The resistor, a little packet of resistance, is utilized in so many different circuits that it is nearly an omnipresent electric component, from the simplest fixed resistors, whose resistance remains constant, to many forms of variable resistors, whose resistance varies depending on various conditions.
There are two types of variable resistors: those in which the effective length of the resistive strip plays a role in changing the resistors, such as potentiometers and rheostats, and those in which a manual change in resistance is not possible and are instead sensitive to physical factors such as temperature, voltage, magnetic field, and so on. This article will take you through the world of Varistors, which are voltage-dependent resistors.
What is a Varistor?
A variable resistor’s resistance varies depending on the applied voltage. The term is derived from a linguistic combination of “varying” and “resistor.” They feature non-ohmic characteristics and are also known as VDR (voltage-dependent resistor). As a result, they are classified as nonlinear resistors.
Unlike potentiometers and rheostats, where the resistance changes from a low to a high value, the opposition in Varistor changes automatically as the applied voltage changes. Like a Zener diode, this Varistor contains two semiconductor elements and provides excess voltage protection in a circuit.
So, how does the resistance change as the applied voltage changes? The answer, of course, is in its composition. Its resistance decreases as the voltage across it increase since it is constructed of semiconductor material. When the voltage is increased too much, the resistance across it decreases dramatically. They’re a good choice for over-voltage protection in delicate circuits because of this tendency.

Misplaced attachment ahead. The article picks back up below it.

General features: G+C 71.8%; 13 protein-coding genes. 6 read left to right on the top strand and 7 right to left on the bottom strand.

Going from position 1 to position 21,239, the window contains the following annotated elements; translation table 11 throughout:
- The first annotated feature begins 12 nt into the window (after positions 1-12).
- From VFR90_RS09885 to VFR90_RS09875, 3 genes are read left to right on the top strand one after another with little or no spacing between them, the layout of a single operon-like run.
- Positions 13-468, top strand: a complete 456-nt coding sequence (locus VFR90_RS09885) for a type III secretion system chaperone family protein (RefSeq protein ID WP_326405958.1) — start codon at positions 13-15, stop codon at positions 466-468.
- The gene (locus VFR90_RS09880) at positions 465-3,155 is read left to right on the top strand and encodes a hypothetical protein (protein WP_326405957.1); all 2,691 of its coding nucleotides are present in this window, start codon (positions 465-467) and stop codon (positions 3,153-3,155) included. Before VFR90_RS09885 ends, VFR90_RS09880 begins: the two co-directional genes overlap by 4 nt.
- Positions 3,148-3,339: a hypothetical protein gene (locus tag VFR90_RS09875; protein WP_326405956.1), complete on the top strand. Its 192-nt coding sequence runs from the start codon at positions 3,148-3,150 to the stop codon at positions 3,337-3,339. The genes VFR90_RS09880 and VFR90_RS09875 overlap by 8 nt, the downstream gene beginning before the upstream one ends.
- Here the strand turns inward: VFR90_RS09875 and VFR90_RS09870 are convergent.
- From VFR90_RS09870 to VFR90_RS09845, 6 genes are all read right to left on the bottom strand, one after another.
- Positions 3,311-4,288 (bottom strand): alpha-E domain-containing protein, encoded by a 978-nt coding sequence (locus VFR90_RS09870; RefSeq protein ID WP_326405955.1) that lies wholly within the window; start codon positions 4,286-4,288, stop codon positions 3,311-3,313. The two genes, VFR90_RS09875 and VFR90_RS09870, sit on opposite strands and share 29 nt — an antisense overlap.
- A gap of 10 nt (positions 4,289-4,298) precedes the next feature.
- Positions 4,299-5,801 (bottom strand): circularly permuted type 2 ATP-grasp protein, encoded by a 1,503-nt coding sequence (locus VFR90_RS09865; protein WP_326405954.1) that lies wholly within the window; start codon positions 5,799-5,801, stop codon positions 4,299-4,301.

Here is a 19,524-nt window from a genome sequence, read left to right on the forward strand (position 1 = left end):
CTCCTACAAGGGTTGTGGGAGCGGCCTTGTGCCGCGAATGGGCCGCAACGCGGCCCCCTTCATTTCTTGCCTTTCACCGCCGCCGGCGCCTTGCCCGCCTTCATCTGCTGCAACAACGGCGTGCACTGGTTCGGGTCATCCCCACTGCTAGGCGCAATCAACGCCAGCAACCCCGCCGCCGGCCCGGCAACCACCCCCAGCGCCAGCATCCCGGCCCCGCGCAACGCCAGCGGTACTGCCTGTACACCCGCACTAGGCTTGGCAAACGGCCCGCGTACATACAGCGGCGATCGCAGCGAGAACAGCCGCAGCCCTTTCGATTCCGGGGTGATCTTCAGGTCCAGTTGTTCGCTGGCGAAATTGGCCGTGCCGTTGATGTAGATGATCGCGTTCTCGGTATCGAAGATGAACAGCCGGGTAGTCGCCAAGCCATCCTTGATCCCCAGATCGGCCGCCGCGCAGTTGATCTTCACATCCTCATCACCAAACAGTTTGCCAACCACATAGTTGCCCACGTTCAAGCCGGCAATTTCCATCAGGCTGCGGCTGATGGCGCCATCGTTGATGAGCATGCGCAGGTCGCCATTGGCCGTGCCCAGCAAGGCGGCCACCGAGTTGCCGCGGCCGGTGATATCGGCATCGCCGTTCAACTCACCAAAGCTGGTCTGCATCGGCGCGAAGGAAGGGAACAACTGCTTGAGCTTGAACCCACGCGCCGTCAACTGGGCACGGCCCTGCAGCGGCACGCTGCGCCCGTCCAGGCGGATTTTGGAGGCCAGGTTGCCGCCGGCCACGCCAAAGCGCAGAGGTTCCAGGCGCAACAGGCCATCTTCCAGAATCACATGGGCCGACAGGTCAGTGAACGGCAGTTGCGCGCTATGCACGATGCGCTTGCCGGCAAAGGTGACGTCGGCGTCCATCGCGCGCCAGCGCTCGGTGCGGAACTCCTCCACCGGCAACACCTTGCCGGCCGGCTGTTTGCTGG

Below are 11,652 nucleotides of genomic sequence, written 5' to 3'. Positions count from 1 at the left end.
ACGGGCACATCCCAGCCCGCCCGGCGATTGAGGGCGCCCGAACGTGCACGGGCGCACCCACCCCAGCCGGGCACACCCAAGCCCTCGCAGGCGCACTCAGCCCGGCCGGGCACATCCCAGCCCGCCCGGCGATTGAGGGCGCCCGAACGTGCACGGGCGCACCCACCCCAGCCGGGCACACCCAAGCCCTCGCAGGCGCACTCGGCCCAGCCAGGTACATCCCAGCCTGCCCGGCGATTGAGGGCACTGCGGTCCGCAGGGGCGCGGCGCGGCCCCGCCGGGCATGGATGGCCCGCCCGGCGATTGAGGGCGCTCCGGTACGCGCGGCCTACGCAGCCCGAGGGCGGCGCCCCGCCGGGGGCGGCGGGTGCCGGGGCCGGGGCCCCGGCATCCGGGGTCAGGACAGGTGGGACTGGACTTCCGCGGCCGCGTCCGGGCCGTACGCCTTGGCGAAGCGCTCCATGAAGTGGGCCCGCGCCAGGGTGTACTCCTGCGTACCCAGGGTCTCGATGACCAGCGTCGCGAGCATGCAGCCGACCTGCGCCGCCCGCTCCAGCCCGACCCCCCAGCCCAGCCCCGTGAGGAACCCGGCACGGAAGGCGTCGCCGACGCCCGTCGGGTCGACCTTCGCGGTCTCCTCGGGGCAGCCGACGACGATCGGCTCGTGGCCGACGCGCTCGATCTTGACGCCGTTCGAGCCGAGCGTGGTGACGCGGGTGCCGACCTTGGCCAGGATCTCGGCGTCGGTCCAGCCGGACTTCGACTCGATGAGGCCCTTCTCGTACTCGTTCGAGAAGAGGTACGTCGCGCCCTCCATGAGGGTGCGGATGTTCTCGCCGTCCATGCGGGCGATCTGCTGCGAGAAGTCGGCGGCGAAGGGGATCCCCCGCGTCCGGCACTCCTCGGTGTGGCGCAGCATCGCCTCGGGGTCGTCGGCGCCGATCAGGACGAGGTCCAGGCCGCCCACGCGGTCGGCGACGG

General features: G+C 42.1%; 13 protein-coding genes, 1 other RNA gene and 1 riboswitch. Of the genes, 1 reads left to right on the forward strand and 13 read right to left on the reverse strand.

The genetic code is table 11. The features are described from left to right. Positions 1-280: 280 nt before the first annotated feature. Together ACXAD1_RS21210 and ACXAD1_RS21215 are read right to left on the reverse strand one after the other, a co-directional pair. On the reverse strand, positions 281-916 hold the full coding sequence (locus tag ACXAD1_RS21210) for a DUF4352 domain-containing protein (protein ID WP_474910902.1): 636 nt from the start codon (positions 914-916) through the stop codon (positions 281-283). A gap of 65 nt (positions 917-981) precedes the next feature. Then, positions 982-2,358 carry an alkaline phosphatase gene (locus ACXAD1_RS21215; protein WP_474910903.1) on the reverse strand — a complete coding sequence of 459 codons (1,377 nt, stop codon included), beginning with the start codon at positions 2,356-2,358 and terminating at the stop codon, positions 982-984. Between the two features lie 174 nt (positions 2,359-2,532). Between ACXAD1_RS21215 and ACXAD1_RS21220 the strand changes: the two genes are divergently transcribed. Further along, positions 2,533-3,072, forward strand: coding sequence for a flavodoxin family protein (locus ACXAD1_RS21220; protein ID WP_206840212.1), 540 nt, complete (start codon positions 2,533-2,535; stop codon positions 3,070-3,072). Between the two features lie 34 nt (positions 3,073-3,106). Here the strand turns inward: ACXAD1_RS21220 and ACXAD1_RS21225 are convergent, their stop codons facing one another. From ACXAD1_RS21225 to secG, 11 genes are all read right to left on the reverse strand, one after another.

Construction of Varistor
The metal oxide varistor (MOV) is composed of zinc oxide as an insulating material (ZnO). This zinc oxide was crushed onto a ceramic pallet. Only around 10% of the filler material used for proper connection formation is zinc oxide, with the remaining 90% being zinc oxide.
It is constructed with two leads and a durable epoxy outer casing. It resembles a disc capacitor in appearance. The rest of the building specifics are included below. It’s crucial to remember that a varistor must be carefully chosen from many options before being used. The most important criterion is the voltage, which should be 15 to 20% higher than the operational voltage.
How do Varistors Work?
The Varistor has a response time of ns, faster than a gas discharge tube but slower than a TVS tube. Overvoltage protection for electronic circuits can generally meet the requirements in terms of response speed. A varistor’s junction capacitance is often in the thousands of Pf range.
It should not be used to safeguard high-frequency signal lines directly in many circumstances. The huge junction capacitance will increase leakage when used to protect AC circuits. When designing a protective course, the current must be taken into account fully. A varistor has a higher flow capacity than a gas discharge tube, but it is smaller.
The current flowing through the Varistor is exceedingly small when the voltage applied to it is less than its threshold, which is akin to a resistor with infinite resistance. It is equivalent to an off-state switch when the voltage supplied falls below its threshold.
When the voltage applied to the Varistor crosses its threshold, the current flowing through it rapidly increases, resulting in an indefinitely small resistance. In other words, it is comparable to a closed state switch when the voltage applied to it exceeds its threshold.
The Resistance of a Varistor
The resistance graph can be used to show how a varistor works. It’s a graph that shows the relationship between the resistor’s resistance and the applied voltage. The resistance is very strong in normal settings, as shown in the diagram. However, if the applied voltage exceeds the resistor’s rated value, the resistance will begin to drop.